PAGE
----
What to Know When Hiring an Epic Consultant

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Category: EMR Musings

What to Know When Hiring an Epic Consultant

If you work in the medical industry, you know that Epic is everywhere. Whether you’re a receptionist, nurse, physician, or administrator, you’ve likely heard of, seen, or worked directly with an Epic EMR.

As many an IT manager or analyst knows, optimizing your Epic system to be a software solution that users actually like to use can prove to be very difficult. At a certain point, it becomes nearly impossible to keep up with all of the regulatory requirements, upgrades of new features, and requests for enhancements and optimizations with your existing in-house team, and so you have to look for outside help.

Because of the high cost that comes with hiring an Epic consultant (you can expect to be charged $100-$200 an hour), you’ll want to make sure to be target your search efficiently. Having a clearly defined plan for what the consultant’s engagement should be is paramount to making sure that you don’t exhaust your entire year’s budget in short time, and have little output to show for it.

There are hundreds of EMR consulting firms (and dozens of Epic-specific consulting firms) to choose from. Knowing exactly what you’re looking for ahead before you start your search for firms can help you make sure that you’re spending your limited budget efficiently.

Here are some tips to keep in mind when starting your Epic consulting search:

Open-ended Projects Can Translate into High Costs

There’s nothing worse than bringing in a consultant who bills at $150 an hour without having something specific for them to work on. There’s a common adage, known as Parkinson’s Law, which says that “work expands so as to fill the time available for its completion."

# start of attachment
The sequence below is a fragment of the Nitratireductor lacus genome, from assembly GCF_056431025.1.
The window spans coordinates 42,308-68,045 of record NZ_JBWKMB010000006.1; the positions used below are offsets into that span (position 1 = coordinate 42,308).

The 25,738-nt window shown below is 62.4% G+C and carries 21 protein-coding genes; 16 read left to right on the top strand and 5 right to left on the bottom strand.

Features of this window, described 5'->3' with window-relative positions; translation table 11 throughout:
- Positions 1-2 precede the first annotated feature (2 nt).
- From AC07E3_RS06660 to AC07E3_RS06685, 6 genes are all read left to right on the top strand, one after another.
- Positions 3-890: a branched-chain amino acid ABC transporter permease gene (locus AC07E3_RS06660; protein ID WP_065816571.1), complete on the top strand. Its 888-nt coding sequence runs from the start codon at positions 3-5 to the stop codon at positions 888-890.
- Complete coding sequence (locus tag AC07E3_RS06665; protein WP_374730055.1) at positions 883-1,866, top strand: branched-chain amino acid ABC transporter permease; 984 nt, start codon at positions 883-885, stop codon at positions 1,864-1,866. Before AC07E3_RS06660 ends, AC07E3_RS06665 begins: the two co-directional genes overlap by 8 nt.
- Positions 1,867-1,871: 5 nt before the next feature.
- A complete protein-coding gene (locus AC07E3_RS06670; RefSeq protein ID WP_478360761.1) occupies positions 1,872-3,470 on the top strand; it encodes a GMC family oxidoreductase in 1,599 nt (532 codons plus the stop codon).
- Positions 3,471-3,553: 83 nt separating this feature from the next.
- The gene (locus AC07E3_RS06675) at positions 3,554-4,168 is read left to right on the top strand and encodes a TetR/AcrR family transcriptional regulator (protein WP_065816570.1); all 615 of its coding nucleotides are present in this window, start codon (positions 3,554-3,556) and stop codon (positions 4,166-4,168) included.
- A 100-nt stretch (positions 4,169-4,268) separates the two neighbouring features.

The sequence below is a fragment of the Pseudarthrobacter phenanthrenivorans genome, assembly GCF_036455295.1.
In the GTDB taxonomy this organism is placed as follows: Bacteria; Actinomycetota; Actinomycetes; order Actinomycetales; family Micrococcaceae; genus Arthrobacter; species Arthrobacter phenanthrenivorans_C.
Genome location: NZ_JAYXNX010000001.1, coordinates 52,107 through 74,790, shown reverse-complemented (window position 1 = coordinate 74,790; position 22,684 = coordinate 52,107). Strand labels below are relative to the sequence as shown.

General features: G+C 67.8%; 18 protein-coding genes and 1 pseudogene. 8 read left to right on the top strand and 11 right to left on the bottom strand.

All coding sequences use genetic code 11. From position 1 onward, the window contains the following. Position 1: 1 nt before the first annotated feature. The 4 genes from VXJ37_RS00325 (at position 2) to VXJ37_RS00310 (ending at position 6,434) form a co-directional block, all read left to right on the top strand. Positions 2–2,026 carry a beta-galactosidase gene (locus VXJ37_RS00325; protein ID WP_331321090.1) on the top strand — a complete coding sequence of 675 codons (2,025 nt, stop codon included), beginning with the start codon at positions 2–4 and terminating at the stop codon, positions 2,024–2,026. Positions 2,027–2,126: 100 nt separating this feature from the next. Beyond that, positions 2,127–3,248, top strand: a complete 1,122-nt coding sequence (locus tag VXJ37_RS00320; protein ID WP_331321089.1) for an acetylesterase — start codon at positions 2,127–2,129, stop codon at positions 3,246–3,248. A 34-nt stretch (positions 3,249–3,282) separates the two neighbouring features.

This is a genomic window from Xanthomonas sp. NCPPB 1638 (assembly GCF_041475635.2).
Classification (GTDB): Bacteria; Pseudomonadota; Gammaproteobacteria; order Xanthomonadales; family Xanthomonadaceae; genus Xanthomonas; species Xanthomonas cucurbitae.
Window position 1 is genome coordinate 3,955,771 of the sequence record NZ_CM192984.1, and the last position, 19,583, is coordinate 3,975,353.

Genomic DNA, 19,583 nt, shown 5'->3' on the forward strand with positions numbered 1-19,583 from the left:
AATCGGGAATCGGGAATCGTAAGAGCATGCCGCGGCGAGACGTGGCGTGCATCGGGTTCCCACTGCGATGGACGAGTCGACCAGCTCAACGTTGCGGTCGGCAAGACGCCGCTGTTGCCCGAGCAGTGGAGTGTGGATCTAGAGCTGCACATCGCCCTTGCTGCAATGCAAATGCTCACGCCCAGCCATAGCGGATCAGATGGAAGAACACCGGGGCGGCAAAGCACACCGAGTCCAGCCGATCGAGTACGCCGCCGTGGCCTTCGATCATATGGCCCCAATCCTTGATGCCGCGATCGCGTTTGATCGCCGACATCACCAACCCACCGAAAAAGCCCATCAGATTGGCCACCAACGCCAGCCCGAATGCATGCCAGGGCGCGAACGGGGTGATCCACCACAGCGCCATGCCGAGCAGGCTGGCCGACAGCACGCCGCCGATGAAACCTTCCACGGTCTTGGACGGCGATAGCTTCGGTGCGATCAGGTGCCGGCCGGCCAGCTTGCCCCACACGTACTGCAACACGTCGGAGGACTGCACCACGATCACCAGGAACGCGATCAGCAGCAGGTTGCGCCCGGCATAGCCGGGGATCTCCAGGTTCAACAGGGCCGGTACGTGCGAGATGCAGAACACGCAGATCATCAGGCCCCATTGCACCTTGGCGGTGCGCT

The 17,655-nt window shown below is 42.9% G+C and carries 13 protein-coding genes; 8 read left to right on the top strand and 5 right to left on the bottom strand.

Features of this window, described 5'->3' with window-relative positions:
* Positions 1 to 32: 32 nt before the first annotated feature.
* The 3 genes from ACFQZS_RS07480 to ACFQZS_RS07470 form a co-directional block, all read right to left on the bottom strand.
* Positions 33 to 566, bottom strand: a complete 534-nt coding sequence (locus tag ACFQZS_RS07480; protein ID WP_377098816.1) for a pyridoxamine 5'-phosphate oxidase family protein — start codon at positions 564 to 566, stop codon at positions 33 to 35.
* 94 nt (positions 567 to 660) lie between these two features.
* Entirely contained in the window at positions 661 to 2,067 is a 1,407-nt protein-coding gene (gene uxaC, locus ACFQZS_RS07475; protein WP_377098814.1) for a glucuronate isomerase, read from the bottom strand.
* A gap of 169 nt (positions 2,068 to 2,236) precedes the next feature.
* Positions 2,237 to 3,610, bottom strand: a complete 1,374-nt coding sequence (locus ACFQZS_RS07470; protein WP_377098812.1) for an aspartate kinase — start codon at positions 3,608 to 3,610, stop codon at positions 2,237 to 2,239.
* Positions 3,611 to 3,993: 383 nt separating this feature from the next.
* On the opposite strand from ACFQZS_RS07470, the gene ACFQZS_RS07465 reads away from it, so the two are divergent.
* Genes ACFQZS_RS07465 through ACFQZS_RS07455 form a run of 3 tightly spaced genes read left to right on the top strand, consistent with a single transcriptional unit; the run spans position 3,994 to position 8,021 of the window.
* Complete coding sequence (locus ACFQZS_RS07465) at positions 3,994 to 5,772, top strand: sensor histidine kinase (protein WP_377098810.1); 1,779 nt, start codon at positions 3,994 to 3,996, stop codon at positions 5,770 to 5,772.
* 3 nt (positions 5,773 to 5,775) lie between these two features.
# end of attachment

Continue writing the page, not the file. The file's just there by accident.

If you give a consultant a long, open-ended project, it’s likely that they’ll take longer to complete it than they actually should. More billable hours mean a higher take-home pay for these consultants, so don’t be surprised if you find yourself paying much more than you initially budgeted for after you hire a consultant. Instead of hiring a consultant for one of these open-ended projects, you’d probably be better off training and staffing an internal team member to do the same work.

Cross-certified consultants can be your best friends

A lot of the hard work of getting a consultant on-boarded onto your Epic project involves giving them access to your system, making sure they’re familiar with your healthcare system, and getting them up to speed on user base. This takes time, and time equals money. When you hire a consultant that’s certified in multiple, related Epic applications (e.g., Ambulatory and Inpatient, Inpatient and OpTime, Ambulatory and MyChart), you can gain a lot of efficiencies that you otherwise may have been paying different people double the money to achieve the same work.

Epic consultants can be expensive. Before hiring one, first, make sure you actually need one. Is this truly something that your in-house staff can't do a good job at? Do you know exactly what they'll be working on and how you expect to measure whether or not it was a success? 

If you answered no to either of these questions, you may be better off re-examining your need for an Epic consultant. The resources would probably be better spent hiring top-notch full-time talent or making your in house team happier with better benefits and compensation.

Nick Zussman

Nick spent four years working at Epic helping healthcare organizations implement and optimize systems for thousands of physicians

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